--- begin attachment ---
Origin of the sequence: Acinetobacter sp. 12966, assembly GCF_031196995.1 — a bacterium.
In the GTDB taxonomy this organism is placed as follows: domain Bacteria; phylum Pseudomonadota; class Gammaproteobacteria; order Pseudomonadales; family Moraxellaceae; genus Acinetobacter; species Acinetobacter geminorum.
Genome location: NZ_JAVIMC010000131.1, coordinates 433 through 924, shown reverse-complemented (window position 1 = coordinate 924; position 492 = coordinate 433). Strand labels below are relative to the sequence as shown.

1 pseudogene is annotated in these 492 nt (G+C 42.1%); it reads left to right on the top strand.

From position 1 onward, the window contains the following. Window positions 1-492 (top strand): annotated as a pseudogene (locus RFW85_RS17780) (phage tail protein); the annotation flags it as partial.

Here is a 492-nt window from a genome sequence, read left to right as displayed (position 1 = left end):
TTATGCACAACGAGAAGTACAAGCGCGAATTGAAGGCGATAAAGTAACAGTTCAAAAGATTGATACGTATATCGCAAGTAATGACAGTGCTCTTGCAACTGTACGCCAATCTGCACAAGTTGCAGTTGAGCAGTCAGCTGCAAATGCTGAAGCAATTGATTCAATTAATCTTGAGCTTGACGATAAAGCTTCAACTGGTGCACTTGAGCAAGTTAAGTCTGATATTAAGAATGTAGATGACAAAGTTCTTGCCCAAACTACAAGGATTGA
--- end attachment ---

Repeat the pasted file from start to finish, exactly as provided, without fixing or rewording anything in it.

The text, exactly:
Origin of the sequence: Acinetobacter sp. 12966, assembly GCF_031196995.1 — a bacterium.
In the GTDB taxonomy this organism is placed as follows: domain Bacteria; phylum Pseudomonadota; class Gammaproteobacteria; order Pseudomonadales; family Moraxellaceae; genus Acinetobacter; species Acinetobacter geminorum.
Genome location: NZ_JAVIMC010000131.1, coordinates 433 through 924, shown reverse-complemented (window position 1 = coordinate 924; position 492 = coordinate 433). Strand labels below are relative to the sequence as shown.

1 pseudogene is annotated in these 492 nt (G+C 42.1%); it reads left to right on the top strand.

From position 1 onward, the window contains the following. Window positions 1-492 (top strand): annotated as a pseudogene (locus RFW85_RS17780) (phage tail protein); the annotation flags it as partial.

Here is a 492-nt window from a genome sequence, read left to right as displayed (position 1 = left end):
TTATGCACAACGAGAAGTACAAGCGCGAATTGAAGGCGATAAAGTAACAGTTCAAAAGATTGATACGTATATCGCAAGTAATGACAGTGCTCTTGCAACTGTACGCCAATCTGCACAAGTTGCAGTTGAGCAGTCAGCTGCAAATGCTGAAGCAATTGATTCAATTAATCTTGAGCTTGACGATAAAGCTTCAACTGGTGCACTTGAGCAAGTTAAGTCTGATATTAAGAATGTAGATGACAAAGTTCTTGCCCAAACTACAAGGATTGA